Peace Corps in Cuba? You Heard It Here First

Before anyone starts bombarding Peace Corps headquarters with inquiries about Cuba service, it's only an embryonic idea right now, but one that I've been advocating for a while.
This post was published on the now-closed HuffPost Contributor platform. Contributors control their own work and posted freely to our site. If you need to flag this entry as abusive, send us an email.

The Peace Corps in Cuba seems like an oxymoron. Yet, after the new rapprochement between Washington and Havana, it's an idea that deserves serious future consideration. The Peace Corps already serves in former Soviet bloc countries and also sends volunteers to China, hardly a bastion of democracy. Volunteers stay strictly out of local politics, focusing only on tasks at hand. They may offer English or computer classes, or technical advice on remedying immediate practical problems, such as trash disposal, water conservation or pest control. To counter rumors that volunteers are spies, anyone who has ever worked in intelligence is barred.

Nor are volunteers necessarily all recent college graduates: An increasing number are either seasoned professionals taking a humanitarian service break or retirees with a wealth of experience to offer. For those with specific language and other skills, the usual 27-month term is not required; instead, they may serve for only six months to a year. And the time in Peace Corps service usually counts toward federal retirement.

Before anyone starts bombarding Peace Corps headquarters with inquiries about Cuba service, it's only an embryonic idea right now, but one that I've been advocating for a while. I myself joined the Peace Corps in Honduras -- at age 62 -- as a health volunteer, after working 16 years in a health-related field. In Honduras, I often served side-by-side with volunteer Cuban doctors and other health providers. Since then, I've returned to Honduras 10 times to volunteer with medical brigades, including last February. The public-health doctor serving one rural region of Honduras had been sent 10 years earlier by the Cuban government and had stayed on. So there and elsewhere, Peace Corps volunteers already have experience working cooperatively with Cubans.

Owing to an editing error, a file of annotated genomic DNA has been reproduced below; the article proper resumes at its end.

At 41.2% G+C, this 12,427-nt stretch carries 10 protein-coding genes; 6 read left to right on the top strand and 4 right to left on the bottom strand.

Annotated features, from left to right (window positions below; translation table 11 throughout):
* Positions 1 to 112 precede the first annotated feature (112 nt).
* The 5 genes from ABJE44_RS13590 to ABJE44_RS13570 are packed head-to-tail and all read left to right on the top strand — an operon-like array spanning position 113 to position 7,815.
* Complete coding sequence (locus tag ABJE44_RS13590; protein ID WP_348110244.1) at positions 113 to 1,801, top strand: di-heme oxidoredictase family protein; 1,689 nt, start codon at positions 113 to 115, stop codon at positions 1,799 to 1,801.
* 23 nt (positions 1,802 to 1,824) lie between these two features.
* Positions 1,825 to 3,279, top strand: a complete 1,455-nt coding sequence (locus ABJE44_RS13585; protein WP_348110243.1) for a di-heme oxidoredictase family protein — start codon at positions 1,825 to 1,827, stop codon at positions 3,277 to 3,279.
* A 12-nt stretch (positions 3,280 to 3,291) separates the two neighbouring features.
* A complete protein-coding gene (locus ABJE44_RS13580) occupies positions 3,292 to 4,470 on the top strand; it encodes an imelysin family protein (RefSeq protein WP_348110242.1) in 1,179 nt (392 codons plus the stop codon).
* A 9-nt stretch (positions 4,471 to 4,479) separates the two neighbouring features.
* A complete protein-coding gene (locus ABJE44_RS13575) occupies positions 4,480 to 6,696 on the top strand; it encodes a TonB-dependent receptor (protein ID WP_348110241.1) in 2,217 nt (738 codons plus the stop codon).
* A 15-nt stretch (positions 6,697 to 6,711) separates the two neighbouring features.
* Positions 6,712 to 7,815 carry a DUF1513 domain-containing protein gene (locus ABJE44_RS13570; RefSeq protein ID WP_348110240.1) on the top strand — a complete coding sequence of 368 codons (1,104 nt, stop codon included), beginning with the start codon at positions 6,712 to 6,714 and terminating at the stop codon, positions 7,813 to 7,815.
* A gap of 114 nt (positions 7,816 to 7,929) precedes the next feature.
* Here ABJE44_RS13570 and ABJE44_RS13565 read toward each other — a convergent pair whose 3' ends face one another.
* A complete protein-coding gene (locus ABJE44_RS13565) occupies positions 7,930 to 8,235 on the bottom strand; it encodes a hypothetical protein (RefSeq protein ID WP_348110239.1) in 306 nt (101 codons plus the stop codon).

Much of Cuba's local health infrastructure has deteriorated, and while medical services in show-place facilities for the elite and paying tourists are excellent, ordinary patients often have to bring their own sheets and medicines to the hospital, as well as mops for cleaning up. Peace Corps volunteers could offer assistance on improving basic medical care and also help in the prevention of dengue and cholera, which have affected Cubans in the countryside, but have not been publicized.

Peace Corps agriculture volunteers could especially help bring food production back to Cuba's fertile soil. Before the revolution, the island produced most of its own food, but now imports 70-80%, the bulk of it from the United States, even before the recent accords. Food rations almost never last until the end of the month and many people go hungry.

I've discussed my Peace Corps dream for Cuba with two Cubans who recently visited Washington, D.C.: independent Human Rights Commissioner Elizardo Sánchez and blind activist-attorney Juan Carlos González Leiva. Both warmed to the idea as a practical, non-political way to bring Americans and Cubans together to help the country recover from years of economic stagnation and hopelessness. The biggest hurdle will be overcoming the Cuban leadership's reluctance to accept assistance from a former adversary and to admit deficiencies in the current system, but presidents Obama and Raúl Castro have already taken the first step toward overcoming that obstacle. I hope to live to see the day when Peace Corps in Cuba becomes a reality.

This post is part of a Huffington Post blog series called "90 Miles: Rethinking the Future of U.S.-Cuba Relations." The series puts the spotlight on the emerging relations between two long-standing Western Hemisphere foes and will feature pre-eminent thought leaders from the public and private sectors, academia, the NGO community, and prominent observers from both countries. Read all the other posts in the series here.

If you'd like to contribute your own blog on this topic, send a 500-850-word post to (subject line: "90 Miles").

Popular in the Community


What's Hot